Advertisements

Looking Back at 2017: The Best and Worst of Times

alex atkins bookshelf cultureWhen looking back at 2017, one cannot help but be reminded of the famous opening paragraph of Charles Dickens’ A Tale of Two Cities published in 1859. Although the novel is set against the backdrop of the French Revolution more than 150 years ago, it perfectly captures the schizophrenic nature of 2017: “It was the best of times, it was the worst of times, it was the age of wisdom, it was the age of foolishness, it was the epoch of belief, it was the epoch of incredulity, it was the season of Light, it was the season of Darkness, it was the spring of hope, it was the winter of despair, we had everything before us, we had nothing before us, we were all going direct to Heaven, we were all going direct the other way – in short, the period was so far like the present period, that some of its noisiest authorities insisted on its being received, for good or for evil, in the superlative degree of comparison only.”

Perhaps we can update Dickens’ brilliant prose a bit: 2017 — it was the best of times, it was the worst of times; it was the age of wisdom, it was the age of stupidity; it was the epoch of truth and facts, it was the epoch of lies and alternative facts or fake news; it was the age of democracy and the age of tyranny; it was the time of speaking out against injustice and sexual harassment, it was the time of silence and complicity; it was the epoch of unity, it was the epoch of discord; it was the age of neglecting the common good, it was the age of rewarding the wealthy; it was the epoch of rejecting immigrants, it was the epoch of welcoming white supremacy; it was a time of understanding and empathy, it was a time of intolerance and hatred; it was the period of sincerity, it was the period of hypocrisy; it was the age of accountability and transparency, it was the age of finger-pointing and obfuscation; it was the epoch of achievement, it was the epoch of failure; we had everything before us, we had nothing before us; we were all going to be rewarded, or we were all getting royally f**ked.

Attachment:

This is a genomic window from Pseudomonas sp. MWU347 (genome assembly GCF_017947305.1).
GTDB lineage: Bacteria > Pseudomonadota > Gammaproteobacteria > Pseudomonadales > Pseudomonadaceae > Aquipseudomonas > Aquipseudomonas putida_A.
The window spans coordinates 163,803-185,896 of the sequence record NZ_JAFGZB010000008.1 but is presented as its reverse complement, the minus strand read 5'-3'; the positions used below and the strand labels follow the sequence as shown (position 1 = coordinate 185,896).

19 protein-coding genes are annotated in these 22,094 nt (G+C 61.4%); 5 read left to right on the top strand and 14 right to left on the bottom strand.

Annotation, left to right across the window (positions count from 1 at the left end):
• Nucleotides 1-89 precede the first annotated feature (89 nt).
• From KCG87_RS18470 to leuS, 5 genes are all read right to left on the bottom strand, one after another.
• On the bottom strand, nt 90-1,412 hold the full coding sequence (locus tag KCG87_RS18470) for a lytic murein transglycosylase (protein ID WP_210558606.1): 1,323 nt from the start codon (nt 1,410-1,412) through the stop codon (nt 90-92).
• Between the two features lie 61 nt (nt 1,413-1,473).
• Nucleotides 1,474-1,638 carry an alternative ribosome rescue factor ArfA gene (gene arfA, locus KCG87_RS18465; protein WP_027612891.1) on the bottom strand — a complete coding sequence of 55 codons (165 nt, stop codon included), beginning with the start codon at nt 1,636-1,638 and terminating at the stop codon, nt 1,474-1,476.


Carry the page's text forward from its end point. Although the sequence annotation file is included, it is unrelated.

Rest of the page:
Read related posts: Best Quotes About New Year’s Eve
The Story Behind Same Old Lang Syne by Dan Fogelberg
Why Read Dickens?

Advertisements

Join the conversation

Fill in your details below or click an icon to log in:

WordPress.com Logo

You are commenting using your WordPress.com account. Log Out /  Change )

Google+ photo

You are commenting using your Google+ account. Log Out /  Change )

Twitter picture

You are commenting using your Twitter account. Log Out /  Change )

Facebook photo

You are commenting using your Facebook account. Log Out /  Change )

w

Connecting to %s

This site uses Akismet to reduce spam. Learn how your comment data is processed.

%d bloggers like this: